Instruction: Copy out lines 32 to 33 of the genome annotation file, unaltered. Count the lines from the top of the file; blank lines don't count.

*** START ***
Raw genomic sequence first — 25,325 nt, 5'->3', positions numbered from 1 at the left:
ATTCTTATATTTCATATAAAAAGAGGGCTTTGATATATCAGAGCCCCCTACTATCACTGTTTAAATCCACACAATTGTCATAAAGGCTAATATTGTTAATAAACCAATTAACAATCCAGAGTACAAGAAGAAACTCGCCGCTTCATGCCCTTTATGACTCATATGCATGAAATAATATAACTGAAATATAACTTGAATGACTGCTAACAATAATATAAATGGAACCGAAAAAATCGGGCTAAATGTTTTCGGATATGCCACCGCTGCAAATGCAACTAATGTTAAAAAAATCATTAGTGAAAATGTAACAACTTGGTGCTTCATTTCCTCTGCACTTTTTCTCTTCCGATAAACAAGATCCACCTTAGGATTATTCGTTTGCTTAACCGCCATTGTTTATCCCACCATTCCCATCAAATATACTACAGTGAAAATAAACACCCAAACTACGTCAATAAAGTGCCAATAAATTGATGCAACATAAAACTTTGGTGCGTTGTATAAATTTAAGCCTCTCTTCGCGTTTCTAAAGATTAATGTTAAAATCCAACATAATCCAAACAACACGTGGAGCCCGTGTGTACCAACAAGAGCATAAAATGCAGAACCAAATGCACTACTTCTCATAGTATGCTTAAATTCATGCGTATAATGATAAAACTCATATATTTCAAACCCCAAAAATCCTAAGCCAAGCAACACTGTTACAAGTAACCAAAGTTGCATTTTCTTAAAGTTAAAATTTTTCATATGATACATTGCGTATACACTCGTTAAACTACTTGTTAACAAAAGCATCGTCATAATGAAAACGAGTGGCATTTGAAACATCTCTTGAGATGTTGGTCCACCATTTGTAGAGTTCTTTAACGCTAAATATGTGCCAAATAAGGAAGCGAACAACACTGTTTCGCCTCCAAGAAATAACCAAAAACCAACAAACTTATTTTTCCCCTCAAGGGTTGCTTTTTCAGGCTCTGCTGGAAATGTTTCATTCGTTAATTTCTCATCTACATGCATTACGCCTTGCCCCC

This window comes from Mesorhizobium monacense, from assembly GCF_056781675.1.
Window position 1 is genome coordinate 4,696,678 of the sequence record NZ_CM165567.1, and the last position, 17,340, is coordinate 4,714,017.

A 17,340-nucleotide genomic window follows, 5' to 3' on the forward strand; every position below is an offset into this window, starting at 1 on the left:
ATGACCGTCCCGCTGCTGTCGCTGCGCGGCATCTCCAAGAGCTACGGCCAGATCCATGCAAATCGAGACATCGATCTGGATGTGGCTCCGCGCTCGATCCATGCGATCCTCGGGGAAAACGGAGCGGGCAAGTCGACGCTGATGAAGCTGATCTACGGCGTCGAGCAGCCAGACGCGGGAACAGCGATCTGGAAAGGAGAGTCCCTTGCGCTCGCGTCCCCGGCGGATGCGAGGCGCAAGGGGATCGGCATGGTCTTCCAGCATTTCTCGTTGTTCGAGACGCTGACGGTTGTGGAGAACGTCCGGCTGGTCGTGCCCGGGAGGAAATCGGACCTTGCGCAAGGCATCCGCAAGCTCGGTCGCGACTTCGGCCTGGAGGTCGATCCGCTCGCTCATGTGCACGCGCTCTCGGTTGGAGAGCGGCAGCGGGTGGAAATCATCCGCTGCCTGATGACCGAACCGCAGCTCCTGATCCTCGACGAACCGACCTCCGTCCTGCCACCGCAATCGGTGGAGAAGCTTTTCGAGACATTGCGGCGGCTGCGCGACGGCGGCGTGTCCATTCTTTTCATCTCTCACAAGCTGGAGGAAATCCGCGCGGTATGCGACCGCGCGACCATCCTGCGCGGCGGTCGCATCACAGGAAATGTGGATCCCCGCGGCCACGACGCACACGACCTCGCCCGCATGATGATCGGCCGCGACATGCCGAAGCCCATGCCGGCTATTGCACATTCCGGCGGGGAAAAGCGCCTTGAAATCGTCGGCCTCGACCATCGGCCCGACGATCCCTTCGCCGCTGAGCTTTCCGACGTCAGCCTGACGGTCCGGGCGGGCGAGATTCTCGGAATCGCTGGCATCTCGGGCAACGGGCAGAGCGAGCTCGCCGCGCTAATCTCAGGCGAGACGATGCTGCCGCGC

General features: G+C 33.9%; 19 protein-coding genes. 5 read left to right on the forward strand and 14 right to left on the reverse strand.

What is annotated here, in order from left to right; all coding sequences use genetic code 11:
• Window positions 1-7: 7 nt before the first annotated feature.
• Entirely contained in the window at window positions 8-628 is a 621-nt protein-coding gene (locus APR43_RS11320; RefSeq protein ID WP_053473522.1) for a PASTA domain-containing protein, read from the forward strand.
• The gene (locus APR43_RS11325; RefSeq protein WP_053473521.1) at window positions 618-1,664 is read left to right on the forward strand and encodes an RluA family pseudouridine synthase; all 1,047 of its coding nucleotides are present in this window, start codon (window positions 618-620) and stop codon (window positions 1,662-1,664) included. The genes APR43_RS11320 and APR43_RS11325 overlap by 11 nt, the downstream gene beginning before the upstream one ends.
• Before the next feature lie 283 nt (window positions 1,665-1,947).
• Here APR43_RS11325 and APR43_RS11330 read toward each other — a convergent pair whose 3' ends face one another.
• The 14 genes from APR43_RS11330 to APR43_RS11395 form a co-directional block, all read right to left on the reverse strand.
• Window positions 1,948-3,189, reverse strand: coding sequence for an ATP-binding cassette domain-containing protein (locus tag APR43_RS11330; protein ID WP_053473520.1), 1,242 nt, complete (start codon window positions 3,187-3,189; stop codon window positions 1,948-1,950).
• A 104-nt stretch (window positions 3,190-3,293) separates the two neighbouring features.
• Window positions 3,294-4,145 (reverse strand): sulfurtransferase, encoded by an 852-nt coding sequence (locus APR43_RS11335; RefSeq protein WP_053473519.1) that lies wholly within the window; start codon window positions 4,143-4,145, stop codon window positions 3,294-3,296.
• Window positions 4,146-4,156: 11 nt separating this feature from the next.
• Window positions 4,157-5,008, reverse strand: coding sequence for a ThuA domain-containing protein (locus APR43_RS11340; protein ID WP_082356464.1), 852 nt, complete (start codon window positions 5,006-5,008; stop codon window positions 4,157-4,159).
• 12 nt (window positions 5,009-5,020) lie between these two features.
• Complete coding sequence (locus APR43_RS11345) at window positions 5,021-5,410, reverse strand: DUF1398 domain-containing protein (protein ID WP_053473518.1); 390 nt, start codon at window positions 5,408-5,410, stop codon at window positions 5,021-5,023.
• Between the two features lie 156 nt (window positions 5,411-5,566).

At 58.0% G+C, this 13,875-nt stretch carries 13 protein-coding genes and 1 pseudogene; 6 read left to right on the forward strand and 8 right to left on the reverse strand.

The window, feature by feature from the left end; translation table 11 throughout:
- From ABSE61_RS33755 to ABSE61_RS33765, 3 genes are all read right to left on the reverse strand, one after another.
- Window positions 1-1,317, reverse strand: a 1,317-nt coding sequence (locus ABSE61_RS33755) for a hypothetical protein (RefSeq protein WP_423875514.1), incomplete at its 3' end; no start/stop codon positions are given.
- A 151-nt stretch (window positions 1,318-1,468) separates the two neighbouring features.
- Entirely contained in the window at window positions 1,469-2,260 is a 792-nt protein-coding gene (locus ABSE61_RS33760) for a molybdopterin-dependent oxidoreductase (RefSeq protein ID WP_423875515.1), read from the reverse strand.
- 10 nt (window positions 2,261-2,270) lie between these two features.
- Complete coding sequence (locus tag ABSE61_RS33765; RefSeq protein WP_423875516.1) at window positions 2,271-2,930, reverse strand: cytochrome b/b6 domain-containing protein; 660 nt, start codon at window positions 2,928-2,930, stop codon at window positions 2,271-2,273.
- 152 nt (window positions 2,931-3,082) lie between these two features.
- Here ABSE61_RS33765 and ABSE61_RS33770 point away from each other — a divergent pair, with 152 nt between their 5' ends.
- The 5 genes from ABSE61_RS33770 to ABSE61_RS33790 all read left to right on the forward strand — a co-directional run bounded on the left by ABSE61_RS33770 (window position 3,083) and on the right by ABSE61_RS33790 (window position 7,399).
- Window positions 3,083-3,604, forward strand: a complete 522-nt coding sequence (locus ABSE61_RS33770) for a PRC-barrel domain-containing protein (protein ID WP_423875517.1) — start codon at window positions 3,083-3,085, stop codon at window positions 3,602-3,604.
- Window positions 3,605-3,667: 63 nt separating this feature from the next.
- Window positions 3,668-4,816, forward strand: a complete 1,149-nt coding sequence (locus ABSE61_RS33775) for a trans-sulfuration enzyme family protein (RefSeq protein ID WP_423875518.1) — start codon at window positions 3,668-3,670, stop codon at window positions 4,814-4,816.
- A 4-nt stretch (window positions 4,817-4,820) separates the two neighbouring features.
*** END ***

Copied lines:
- Here ABSE61_RS33765 and ABSE61_RS33770 point away from each other — a divergent pair, with 152 nt between their 5' ends.
- The 5 genes from ABSE61_RS33770 to ABSE61_RS33790 all read left to right on the forward strand — a co-directional run bounded on the left by ABSE61_RS33770 (window position 3,083) and on the right by ABSE61_RS33790 (window position 7,399).